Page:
1. Inciting to terrorism: “Any person who incites another person by any means to commit terrorism whether or not directly advocating the commission of any of such act… shall be punished with the penalty of life imprisonment.”

NUJP asks Congress: “Who determines incitement? Would a news article explaining the roots of “terrorism” or rebellion, which terms the government often interchanges freely, qualify as incitement? Past governments certainly viewed it this way.”

Again let us add: Would citizens who raise and discuss similar questions on Facebook, Twitter and blogs for instance be held liable under this provision? Would citizens who publicize and condemn terrorist or terroristic acts of state security forces and public officials prosecuted under such an amendment?

  1. Glorification of terrorism: “Any person who, not being a conspirator, accomplice or accessory under Sections 5, 6 and 7 of this act, shall by any means make a statement or act, through any medium, which tends to directly or indirectly encourage, justify, honor or otherwise induce the commission of terrorist acts by proscribed or designated individuals or organizations, or shall by any means honor glorify proscribed or designated individuals or organizations, shall suffer the penalty of ten (10) years of imprisonment.”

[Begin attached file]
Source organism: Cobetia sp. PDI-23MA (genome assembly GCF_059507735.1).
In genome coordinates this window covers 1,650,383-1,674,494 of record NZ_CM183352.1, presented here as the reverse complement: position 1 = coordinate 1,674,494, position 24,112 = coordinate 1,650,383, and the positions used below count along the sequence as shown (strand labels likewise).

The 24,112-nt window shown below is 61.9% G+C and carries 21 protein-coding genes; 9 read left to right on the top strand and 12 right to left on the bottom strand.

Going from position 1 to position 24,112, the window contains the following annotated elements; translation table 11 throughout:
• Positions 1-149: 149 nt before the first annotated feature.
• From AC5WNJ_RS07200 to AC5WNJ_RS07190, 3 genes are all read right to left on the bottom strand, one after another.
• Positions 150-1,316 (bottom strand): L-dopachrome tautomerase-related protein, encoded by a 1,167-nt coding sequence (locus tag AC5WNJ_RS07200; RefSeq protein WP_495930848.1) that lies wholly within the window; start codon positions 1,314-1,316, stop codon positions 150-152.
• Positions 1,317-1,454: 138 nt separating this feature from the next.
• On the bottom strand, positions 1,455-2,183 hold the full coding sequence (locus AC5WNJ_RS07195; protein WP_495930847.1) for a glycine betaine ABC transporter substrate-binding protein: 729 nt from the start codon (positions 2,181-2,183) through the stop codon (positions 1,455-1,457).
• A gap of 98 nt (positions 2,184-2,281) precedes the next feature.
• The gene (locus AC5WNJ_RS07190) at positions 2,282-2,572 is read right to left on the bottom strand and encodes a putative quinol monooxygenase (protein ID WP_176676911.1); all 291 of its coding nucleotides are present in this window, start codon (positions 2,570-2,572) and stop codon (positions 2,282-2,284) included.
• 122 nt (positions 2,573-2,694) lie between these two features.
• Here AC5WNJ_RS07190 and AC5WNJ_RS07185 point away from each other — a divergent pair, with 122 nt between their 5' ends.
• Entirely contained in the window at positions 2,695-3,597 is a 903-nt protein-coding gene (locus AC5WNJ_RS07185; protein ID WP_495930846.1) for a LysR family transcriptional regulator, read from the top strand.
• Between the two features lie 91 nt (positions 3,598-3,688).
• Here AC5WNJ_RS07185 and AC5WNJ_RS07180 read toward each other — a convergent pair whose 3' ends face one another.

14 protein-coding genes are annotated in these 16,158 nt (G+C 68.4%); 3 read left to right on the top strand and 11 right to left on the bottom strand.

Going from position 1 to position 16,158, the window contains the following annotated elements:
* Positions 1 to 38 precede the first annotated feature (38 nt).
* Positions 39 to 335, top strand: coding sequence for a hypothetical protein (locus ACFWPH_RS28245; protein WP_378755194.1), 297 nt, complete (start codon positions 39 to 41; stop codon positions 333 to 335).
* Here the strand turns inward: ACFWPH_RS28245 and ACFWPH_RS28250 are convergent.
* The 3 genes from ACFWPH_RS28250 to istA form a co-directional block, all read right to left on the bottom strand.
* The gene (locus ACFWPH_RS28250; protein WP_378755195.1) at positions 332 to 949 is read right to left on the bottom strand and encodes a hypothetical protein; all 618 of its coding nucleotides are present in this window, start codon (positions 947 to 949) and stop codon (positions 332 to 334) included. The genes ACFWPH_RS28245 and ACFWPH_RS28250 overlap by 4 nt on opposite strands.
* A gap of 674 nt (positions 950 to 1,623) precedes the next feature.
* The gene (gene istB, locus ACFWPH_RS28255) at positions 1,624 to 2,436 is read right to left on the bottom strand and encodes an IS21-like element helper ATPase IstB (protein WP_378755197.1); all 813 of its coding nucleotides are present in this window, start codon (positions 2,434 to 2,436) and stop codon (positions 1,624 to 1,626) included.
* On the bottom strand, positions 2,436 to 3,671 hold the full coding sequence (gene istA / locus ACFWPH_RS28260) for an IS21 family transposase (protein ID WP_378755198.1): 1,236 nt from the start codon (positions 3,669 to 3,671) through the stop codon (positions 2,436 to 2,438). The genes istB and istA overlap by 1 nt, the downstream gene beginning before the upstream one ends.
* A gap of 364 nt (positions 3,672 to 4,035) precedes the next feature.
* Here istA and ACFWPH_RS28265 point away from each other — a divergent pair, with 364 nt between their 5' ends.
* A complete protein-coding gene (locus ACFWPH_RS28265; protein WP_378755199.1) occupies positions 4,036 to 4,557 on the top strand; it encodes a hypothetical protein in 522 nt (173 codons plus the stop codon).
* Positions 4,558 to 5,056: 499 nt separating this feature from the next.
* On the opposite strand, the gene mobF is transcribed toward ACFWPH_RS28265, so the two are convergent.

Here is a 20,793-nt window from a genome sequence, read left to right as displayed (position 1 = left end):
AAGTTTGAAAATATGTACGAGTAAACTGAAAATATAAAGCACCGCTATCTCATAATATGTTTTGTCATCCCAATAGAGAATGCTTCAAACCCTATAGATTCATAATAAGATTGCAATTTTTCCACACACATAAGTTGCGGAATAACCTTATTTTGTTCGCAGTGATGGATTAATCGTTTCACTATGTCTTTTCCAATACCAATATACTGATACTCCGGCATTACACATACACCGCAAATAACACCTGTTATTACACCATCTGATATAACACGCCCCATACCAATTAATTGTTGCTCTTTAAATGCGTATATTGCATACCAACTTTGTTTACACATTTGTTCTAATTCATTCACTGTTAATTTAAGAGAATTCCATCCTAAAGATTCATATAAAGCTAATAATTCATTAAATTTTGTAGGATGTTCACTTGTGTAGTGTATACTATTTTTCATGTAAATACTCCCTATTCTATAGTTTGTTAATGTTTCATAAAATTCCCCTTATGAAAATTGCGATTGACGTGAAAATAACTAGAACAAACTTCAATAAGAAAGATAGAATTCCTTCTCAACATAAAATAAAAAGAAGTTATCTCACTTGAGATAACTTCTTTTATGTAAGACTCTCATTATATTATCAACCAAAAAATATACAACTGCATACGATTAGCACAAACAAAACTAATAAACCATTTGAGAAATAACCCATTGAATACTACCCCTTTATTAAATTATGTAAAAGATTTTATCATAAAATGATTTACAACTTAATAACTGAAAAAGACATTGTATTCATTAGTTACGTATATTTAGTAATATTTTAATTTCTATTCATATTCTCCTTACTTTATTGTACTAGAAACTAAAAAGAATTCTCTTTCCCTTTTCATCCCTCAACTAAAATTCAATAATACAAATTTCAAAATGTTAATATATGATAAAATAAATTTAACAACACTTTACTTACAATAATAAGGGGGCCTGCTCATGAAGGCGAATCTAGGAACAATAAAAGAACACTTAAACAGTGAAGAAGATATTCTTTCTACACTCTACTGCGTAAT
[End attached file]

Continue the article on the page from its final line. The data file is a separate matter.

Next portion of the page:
Again, the NUJP argues: “Who determines glorification and terrorism? Might not this provision be used by state forces to charge and harass members of the press who would write something about so-called terrorism, misconstruing such as glorification?”

  1. “Any person who shall knowingly become a member or manifest his/her intention to become a member of any Philippine Court-proscribed or United Nations Security Council-designated terrorist organization shall suffer the penalty of life imprisonment.”